Andrew S. Fortin is the Senior Vice President of External Affairs for Associa. He works to engage government officials, the media and clients in building stronger community associations and help shape laws that support vibrant community associations.

Study: Certifications Lead To Higher Salaries and Greater Job Fulfillment

By Katie Bascuas

A new study found that a majority of professionals who completed an online certification course reported bumps in salary and job fulfillment—promising news for associations and their members.

Earlier this year the HR Certification Institute launched a new professional certification for early-career human resource professionals.

The Associate Professional in Human Resources (aPHR) helped fill a void in HRCI’s certification offerings for younger HR professionals just out of school and other more experienced professionals who may be transitioning into the HR industry from other areas.

Not only is the new certification a boon to HRCI because it increases the organization’s relevance to a wider audience, but, according to new research, the aPHR may also be a big benefit for those who complete it.

A recent survey of 400,000 people across the globe found that after completing an online certification, 76 percent reported a salary increase or promotion. And when compared with noncertified professionals, those who had completed an online certification were also more likely to report higher levels of confidence and fulfillment at work.

Conducted by Simplilearn, a professional online certification course provider, the survey found that the fields with some of the most significant gains in job titles and salary were digital marketing, IT service and architecture, project management, and big data analytics.

“Employees who go the extra mile to continue to build on their college degrees, particularly in areas that are in most demand by their employers, do receive upticks in salary, promotions, quality of work done, and quality of work assigned, across several fields and industries,” Michael Stebbins, Simplilearn’s chief innovation officer, said in a statement.

The findings, while somewhat self-interested given who conducted the survey, do highlight the value of certifications. An idea supported by research from the ASAE Foundation and North Carolina State University’s Institute for Nonprofits, which found that the benefits of a credential can include increased prestige and a competitive advantage for credential holders, depending on the industry.pay raise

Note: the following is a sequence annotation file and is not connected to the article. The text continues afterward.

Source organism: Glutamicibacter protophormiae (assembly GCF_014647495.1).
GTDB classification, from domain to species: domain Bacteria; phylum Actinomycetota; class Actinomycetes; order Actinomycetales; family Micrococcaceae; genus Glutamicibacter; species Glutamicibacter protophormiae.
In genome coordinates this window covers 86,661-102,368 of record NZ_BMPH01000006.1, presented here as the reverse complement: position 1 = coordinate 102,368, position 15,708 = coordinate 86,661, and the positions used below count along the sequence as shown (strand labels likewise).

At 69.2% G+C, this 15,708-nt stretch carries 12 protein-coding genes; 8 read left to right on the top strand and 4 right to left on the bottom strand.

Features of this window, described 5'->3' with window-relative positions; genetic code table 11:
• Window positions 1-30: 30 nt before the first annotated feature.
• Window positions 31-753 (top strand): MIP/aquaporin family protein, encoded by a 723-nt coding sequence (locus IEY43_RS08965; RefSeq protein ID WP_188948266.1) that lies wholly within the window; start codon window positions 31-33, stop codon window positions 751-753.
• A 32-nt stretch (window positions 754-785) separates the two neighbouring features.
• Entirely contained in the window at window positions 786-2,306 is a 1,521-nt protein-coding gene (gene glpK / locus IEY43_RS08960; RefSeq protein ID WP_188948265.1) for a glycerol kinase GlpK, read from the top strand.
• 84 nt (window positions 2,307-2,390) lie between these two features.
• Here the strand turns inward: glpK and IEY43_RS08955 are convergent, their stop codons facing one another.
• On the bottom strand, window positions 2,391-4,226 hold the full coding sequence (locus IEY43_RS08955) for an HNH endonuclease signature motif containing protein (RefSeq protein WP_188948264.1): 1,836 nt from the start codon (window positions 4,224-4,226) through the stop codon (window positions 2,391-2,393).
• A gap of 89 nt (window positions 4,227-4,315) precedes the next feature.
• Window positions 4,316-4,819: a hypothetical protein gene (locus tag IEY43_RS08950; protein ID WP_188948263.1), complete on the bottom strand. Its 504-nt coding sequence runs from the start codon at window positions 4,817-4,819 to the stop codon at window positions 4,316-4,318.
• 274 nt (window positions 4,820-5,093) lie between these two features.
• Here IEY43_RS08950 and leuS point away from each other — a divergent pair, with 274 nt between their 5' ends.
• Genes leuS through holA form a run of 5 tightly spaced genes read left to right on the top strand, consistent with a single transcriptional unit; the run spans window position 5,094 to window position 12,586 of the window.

While some jobs in the association industry are in high demand right now, others are less so, and a certification or professional credential could help set job applicants apart. After all, showing a potential employer that you have invested in your own professional development and take your career growth seriously might be the difference between you and 100 other applicants.

Meanwhile, for associations that offer certifications—given their reported value in leading to higher pay and promotions—following in HRCI’s footsteps and surveying where there are potential gaps in what you offer members might be beneficial to both your organization and membership.

Have you found that a certification led to increased growth and fulfillment in your career? Please share in the comments.

Katie Bascuas is associate editor of Associations Now.

Combat Misconceptions with Education

By Jeremy van der Heiden

To many Americans, living in a homeowner’s association is a new concept. Since 1964, homeowner associations have become increasingly common in the United States. With one in six homes in America now in a community association, many homeowners have less than positive things to say about management companies or homeowner’s associations in general. A lack of education can lead to misconceptions and misinformation. What are these, and how can you combat them?

Common Misconceptions True-or-false-5ff753

Where did this Violation Come From?

Much of the negativity coming from homeowners has to do with the fact that they received a violation letter from the management company, sometimes associated with a fee, and they are upset about it. However, the management company did not make up the rules. Even the current board probably had little or nothing to do with the rules (which are typically set by the developer before the community isturned over to the HOA) These are the codes, covenants and restrictions that were decided within the community itself. It is the community manager’s job to facilitate these rules and take proper action with a notice, late fee or whichever apply per their contract.

Where is My Money Going?

In the homeowner’s mind, why should a management company receive money to simply apply fees and send letters informing of wrong-doing? What most homeowners are unaware of is where  their money is actually going. Running an HOA takes a lot of time, money, manpower and education. Someone needs to do the inspections of the homes, mentioned above. An account needs to be employed to prepare and execute budgets, manage accounts payable and receivable, take homeowner’s dues, manage collections, monitor vendor services and work orders, manage special assessments for upkeep. Budget transparency is a necessary aspect of a functional community.

The Community Association Impinges on my Rights